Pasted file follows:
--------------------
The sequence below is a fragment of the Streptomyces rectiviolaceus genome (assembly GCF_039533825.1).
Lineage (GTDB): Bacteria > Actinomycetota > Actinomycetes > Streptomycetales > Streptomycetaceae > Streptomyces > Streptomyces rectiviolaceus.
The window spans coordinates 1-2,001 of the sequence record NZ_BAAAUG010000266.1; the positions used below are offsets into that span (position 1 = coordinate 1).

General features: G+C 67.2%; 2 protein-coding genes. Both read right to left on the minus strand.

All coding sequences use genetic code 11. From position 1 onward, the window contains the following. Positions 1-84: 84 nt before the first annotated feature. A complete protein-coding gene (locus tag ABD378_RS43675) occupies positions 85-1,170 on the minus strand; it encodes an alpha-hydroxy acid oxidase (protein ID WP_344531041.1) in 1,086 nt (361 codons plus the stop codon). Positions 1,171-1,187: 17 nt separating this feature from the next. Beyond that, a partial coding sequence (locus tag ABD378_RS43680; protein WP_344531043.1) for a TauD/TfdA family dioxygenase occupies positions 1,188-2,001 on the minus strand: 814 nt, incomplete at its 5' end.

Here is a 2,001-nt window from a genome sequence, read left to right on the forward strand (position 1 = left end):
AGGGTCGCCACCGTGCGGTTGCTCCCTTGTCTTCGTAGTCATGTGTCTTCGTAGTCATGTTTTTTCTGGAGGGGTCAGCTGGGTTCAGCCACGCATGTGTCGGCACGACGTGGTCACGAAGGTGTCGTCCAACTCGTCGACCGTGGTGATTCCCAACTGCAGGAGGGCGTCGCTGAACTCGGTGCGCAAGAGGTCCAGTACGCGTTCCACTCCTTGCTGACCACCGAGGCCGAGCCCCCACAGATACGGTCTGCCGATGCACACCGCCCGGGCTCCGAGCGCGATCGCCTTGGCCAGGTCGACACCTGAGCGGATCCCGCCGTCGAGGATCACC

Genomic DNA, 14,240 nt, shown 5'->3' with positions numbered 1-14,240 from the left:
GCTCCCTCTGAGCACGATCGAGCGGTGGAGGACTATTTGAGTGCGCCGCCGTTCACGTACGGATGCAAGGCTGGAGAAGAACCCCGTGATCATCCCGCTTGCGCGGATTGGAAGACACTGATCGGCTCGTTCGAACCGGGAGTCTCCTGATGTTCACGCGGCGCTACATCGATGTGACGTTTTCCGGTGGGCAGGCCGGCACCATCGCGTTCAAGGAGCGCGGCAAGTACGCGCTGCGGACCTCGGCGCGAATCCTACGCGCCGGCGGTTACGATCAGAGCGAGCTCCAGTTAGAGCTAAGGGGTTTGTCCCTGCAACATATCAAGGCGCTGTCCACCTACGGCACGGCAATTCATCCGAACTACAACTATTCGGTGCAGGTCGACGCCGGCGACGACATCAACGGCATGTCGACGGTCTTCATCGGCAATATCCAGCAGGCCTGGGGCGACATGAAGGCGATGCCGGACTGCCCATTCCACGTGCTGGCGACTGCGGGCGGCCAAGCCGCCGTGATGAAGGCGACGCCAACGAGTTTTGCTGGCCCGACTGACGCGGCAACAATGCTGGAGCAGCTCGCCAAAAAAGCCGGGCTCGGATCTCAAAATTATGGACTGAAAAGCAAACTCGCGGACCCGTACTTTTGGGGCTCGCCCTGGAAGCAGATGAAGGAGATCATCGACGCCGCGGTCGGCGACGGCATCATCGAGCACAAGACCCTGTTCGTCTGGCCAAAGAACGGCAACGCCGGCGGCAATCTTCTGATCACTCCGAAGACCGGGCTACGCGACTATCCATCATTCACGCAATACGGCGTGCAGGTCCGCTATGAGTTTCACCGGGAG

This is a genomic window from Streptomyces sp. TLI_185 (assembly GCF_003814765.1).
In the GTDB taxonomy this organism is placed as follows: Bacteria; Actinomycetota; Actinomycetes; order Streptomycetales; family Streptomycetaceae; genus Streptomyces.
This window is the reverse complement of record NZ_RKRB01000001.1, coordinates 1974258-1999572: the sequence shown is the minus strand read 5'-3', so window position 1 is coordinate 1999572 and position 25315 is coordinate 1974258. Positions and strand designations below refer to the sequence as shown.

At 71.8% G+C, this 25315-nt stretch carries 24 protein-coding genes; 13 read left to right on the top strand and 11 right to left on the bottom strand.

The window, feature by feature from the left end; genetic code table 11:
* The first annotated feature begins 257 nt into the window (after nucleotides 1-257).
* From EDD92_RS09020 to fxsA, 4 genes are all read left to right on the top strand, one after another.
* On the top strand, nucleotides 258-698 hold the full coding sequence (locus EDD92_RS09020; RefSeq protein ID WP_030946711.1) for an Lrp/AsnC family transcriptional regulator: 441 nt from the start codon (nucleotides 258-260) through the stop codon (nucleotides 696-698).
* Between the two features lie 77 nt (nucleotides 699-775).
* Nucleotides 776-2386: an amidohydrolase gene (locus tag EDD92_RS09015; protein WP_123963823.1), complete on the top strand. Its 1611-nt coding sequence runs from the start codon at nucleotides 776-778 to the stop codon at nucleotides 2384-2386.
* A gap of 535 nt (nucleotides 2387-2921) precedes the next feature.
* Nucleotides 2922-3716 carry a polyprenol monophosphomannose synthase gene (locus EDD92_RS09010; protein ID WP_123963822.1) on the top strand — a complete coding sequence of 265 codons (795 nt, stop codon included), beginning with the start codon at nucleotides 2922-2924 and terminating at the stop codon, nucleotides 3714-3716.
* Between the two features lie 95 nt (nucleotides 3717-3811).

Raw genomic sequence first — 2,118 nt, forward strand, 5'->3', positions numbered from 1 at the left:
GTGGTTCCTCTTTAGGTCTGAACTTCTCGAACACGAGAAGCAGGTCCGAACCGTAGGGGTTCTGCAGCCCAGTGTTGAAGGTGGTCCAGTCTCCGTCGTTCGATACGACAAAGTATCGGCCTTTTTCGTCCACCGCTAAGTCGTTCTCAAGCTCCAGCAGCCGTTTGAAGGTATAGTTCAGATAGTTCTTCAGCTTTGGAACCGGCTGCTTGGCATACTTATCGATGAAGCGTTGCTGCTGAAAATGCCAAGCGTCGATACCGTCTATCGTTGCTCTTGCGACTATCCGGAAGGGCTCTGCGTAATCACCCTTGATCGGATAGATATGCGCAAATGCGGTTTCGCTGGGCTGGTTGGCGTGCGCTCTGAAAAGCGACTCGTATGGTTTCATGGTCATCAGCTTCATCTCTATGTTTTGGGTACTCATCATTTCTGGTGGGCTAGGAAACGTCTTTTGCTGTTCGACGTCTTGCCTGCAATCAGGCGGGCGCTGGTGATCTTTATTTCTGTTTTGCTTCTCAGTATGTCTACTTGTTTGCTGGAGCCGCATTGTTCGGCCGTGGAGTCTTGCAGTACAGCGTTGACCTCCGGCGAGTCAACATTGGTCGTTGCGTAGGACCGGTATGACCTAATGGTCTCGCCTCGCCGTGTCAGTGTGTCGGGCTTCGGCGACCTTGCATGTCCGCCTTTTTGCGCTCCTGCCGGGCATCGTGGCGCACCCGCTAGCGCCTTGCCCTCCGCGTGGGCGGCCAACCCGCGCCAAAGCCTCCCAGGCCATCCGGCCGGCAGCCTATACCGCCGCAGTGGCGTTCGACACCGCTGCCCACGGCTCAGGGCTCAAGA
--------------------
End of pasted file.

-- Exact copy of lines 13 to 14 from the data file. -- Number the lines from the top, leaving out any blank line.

At 71.8% G+C, this 25315-nt stretch carries 24 protein-coding genes; 13 read left to right on the top strand and 11 right to left on the bottom strand.

The window, feature by feature from the left end; genetic code table 11: